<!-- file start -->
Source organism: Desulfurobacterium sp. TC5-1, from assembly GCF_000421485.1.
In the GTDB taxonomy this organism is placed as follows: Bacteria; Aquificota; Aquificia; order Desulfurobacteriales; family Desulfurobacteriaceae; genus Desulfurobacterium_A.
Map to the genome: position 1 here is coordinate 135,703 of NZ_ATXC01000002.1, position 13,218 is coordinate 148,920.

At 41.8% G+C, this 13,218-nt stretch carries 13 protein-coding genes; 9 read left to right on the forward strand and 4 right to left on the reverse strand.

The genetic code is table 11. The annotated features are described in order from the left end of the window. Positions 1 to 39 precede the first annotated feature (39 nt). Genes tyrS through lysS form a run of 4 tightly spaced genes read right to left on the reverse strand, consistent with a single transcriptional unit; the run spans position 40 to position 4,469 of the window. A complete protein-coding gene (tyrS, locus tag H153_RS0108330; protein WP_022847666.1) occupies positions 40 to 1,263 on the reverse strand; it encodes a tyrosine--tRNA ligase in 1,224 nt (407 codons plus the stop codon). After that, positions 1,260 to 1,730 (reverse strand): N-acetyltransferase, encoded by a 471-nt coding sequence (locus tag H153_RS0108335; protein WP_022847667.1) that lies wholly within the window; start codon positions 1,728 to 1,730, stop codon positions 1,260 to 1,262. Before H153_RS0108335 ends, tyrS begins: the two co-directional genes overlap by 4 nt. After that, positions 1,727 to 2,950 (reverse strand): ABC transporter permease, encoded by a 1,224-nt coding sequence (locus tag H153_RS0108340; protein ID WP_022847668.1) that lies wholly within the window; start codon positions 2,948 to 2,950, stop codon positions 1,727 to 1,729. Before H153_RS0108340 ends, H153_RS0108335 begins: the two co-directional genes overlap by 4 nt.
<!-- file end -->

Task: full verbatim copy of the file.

Source organism: Desulfurobacterium sp. TC5-1, from assembly GCF_000421485.1.
In the GTDB taxonomy this organism is placed as follows: Bacteria; Aquificota; Aquificia; order Desulfurobacteriales; family Desulfurobacteriaceae; genus Desulfurobacterium_A.
Map to the genome: position 1 here is coordinate 135,703 of NZ_ATXC01000002.1, position 13,218 is coordinate 148,920.

At 41.8% G+C, this 13,218-nt stretch carries 13 protein-coding genes; 9 read left to right on the forward strand and 4 right to left on the reverse strand.

The genetic code is table 11. The annotated features are described in order from the left end of the window. Positions 1 to 39 precede the first annotated feature (39 nt). Genes tyrS through lysS form a run of 4 tightly spaced genes read right to left on the reverse strand, consistent with a single transcriptional unit; the run spans position 40 to position 4,469 of the window. A complete protein-coding gene (tyrS, locus tag H153_RS0108330; protein WP_022847666.1) occupies positions 40 to 1,263 on the reverse strand; it encodes a tyrosine--tRNA ligase in 1,224 nt (407 codons plus the stop codon). After that, positions 1,260 to 1,730 (reverse strand): N-acetyltransferase, encoded by a 471-nt coding sequence (locus tag H153_RS0108335; protein WP_022847667.1) that lies wholly within the window; start codon positions 1,728 to 1,730, stop codon positions 1,260 to 1,262. Before H153_RS0108335 ends, tyrS begins: the two co-directional genes overlap by 4 nt. After that, positions 1,727 to 2,950 (reverse strand): ABC transporter permease, encoded by a 1,224-nt coding sequence (locus tag H153_RS0108340; protein ID WP_022847668.1) that lies wholly within the window; start codon positions 2,948 to 2,950, stop codon positions 1,727 to 1,729. Before H153_RS0108340 ends, H153_RS0108335 begins: the two co-directional genes overlap by 4 nt.